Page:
Research areas

Research at Center for Integrated Technology and Organic Synthesis aims at providing new strategies and concepts for the advanced production of value-added chemicals with a reduced environmental footprint, higher productivity, and selectivity.

Research interests at CiTOS are at the interface between organic chemistry, computational chemistry and chemical engineering . Our multidisciplinary approach combines Density Functional Theory (DFT), Machine Learning and Flow Technology to advance synthetic organic chemistry. Scalability is addressed in most of our programs.

We are currently developing 5 main specific research areas:

1 | Continuous flow methodology for challenging organic synthesis
2 | Upgrading of bio-based platform molecules
3 | Destruction and identification of chemical warfare agents
4 | Versatile and scalable processes towards nanoparticles
5 | Interface between law and chemistry







Mission & values






Contributions to a more rational & sustainable organic chemistry


As organic chemists, our commitment is to pioneer innovative solutions within a stringent environmental and legal framework, tackling pressing societal challenges, including:


  • Cost-effective Pharmaceutical Routes : We aim to develop more affordable methods for pharmaceutical production.
  • Bio-based Alternatives to Petrochemical Routes : Our focus is on sustainable methods for pharmaceutical production.
  • Safer Chemical Processes: We are dedicated to creating chemical processes that prioritize safety for both workers and the environment.
  • Enhanced Chemical Efficiency: Our research seeks to make chemical processes more efficient, reducing waste and resource consumption.
  • Lower Environmental Impact: We are dedicated to strategies that minimize the environmental footprint of chemical processes.
  • Chemical Threat Mitigation Technologies: We work on technologies that mitigate and reduce chemical threats, enhancing safety on all fronts, including the neutralization of mass destruction weapons.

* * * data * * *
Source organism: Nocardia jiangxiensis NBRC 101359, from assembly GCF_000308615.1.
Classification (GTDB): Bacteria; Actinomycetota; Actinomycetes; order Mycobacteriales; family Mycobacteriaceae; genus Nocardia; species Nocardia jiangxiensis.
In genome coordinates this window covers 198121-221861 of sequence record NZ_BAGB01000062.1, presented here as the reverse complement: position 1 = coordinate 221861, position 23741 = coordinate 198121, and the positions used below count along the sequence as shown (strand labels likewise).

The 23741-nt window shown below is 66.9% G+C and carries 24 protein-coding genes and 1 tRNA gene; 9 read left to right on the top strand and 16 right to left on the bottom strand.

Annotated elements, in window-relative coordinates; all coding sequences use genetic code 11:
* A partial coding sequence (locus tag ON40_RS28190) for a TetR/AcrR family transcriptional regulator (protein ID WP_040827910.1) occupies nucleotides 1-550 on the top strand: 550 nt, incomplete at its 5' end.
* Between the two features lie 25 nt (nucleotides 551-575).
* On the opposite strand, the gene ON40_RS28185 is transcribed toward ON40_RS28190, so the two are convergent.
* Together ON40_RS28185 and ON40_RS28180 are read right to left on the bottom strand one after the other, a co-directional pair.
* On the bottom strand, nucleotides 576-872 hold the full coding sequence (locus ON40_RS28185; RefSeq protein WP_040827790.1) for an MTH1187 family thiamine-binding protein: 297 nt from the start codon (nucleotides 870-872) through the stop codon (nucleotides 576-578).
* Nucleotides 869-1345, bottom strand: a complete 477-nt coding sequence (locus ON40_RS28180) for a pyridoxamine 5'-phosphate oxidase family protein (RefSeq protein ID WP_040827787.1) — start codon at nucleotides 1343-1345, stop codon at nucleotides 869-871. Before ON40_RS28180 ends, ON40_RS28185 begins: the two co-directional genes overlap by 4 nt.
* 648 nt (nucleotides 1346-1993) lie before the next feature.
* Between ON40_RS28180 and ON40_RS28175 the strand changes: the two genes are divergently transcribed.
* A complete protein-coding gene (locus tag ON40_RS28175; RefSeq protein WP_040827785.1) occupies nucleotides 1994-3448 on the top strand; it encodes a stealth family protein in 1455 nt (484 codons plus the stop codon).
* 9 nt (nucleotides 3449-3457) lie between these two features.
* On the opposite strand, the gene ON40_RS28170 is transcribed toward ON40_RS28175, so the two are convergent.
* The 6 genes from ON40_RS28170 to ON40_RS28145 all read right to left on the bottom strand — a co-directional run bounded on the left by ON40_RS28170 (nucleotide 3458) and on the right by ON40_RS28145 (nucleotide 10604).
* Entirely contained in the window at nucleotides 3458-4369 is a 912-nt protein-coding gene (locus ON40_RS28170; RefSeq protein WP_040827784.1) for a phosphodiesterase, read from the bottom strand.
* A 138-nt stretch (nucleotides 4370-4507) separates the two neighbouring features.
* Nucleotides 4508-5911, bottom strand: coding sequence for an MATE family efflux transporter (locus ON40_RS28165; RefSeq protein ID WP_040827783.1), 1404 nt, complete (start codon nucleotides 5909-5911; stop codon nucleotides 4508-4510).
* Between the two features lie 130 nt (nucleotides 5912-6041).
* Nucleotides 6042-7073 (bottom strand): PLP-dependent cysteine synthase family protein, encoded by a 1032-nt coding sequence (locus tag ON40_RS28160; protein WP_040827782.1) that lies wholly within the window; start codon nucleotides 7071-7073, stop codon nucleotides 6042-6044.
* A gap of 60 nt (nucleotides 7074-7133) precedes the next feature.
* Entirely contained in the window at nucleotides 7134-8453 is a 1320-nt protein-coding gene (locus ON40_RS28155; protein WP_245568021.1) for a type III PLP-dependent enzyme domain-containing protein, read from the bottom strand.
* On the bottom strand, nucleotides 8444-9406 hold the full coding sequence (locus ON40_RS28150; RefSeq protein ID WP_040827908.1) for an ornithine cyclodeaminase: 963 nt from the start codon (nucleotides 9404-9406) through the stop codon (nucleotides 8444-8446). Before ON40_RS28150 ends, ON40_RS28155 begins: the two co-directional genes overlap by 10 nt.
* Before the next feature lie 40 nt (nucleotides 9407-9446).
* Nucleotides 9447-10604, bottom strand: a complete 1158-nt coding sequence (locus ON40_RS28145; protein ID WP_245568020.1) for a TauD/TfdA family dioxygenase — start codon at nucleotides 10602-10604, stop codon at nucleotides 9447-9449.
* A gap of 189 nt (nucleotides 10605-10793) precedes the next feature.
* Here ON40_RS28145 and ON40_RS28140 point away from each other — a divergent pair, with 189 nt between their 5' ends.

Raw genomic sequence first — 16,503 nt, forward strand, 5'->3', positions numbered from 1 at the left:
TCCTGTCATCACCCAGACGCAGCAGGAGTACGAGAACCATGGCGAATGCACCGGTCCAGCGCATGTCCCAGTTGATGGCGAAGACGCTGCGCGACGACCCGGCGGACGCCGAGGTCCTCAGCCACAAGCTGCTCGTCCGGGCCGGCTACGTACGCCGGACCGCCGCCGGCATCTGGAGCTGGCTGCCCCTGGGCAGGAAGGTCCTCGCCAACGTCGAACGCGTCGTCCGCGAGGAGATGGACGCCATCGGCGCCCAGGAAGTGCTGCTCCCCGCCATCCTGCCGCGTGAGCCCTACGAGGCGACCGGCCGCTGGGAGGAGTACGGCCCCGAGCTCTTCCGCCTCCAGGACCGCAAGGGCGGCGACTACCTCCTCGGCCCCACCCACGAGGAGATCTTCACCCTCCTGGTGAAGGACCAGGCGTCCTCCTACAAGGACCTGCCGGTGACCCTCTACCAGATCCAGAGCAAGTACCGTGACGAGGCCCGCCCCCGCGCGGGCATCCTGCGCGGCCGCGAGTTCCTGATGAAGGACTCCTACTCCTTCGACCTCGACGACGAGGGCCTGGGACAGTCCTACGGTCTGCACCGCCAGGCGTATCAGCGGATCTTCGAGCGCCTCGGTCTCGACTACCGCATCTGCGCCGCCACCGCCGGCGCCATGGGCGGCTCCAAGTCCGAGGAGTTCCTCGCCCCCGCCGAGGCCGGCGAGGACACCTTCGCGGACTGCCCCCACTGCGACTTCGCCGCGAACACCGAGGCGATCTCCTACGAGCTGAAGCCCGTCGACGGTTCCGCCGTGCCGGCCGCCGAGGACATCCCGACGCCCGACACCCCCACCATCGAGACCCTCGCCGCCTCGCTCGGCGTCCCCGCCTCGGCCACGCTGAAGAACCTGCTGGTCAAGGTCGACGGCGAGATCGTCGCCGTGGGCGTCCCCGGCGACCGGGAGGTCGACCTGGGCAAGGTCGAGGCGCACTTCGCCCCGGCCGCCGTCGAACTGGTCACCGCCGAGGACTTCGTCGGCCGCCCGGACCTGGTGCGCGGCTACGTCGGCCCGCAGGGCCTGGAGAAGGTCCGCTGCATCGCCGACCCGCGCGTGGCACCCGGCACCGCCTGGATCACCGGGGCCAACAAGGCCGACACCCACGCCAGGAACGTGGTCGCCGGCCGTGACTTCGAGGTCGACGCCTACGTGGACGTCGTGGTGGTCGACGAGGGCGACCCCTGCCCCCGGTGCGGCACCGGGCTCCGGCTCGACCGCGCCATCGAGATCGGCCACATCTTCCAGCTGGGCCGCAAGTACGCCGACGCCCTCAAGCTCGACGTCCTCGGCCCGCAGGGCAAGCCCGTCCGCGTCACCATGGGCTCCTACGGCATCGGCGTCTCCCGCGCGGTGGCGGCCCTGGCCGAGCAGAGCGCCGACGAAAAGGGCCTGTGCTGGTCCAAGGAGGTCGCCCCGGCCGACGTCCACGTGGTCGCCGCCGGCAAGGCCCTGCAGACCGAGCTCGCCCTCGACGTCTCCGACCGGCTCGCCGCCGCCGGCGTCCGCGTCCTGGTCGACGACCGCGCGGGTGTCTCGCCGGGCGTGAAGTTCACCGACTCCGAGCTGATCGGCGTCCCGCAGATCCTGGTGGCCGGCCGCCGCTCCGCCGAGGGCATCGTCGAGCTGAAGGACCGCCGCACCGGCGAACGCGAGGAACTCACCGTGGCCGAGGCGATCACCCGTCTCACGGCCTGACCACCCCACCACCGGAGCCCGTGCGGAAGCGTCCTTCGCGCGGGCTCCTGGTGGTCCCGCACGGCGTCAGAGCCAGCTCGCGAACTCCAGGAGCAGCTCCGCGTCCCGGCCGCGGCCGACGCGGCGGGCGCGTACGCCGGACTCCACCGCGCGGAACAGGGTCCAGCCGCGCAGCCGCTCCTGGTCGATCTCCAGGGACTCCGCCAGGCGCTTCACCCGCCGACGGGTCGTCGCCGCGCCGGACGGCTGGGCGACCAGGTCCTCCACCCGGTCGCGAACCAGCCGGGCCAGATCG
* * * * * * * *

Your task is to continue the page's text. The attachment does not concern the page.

> Our global strategy combines new chemical strategies with the assets of continuous flow reactors

 Axis #1 | Continuous flow methodology

[V5] Assets

Continuous flow chemistry mostly relies on the inherent properties of the corresponding reactors that affect fluid dynamics, heat and mass transfers for streams of chemicals. It comes with a range of assets that can be advantageously exploited to improve chemistry in many instances: efficient mixing even with immiscible phases, efficient heat management, precise control over the residence time and local stoichiometry, inherent safety and potentially seamless scalability are amongst the most important. It also enables to explore new process windows, such as quick exposure to unconventionally high temperatures for organic reactions.

We develop technologies and methods under continuous flow conditions for:


  • Enabling process conditions considered as demanding, hazardous or difficult to achieve in conventional batch setups
  • Reactions involving rapidly decaying molecules, unstable and dangerous intermediates
  • Complex sequences of reactions
  • Improving process safety and efficiency
  • Decreasing process space and time frames


Keywords : Electrophilic aminations, C-nitroso chemistry, Organophosphorus chemistry, Reactive gases, Unstable intermediates, Generators, Libraries

  Axis #2 | Upgrading of bio-based platform molecules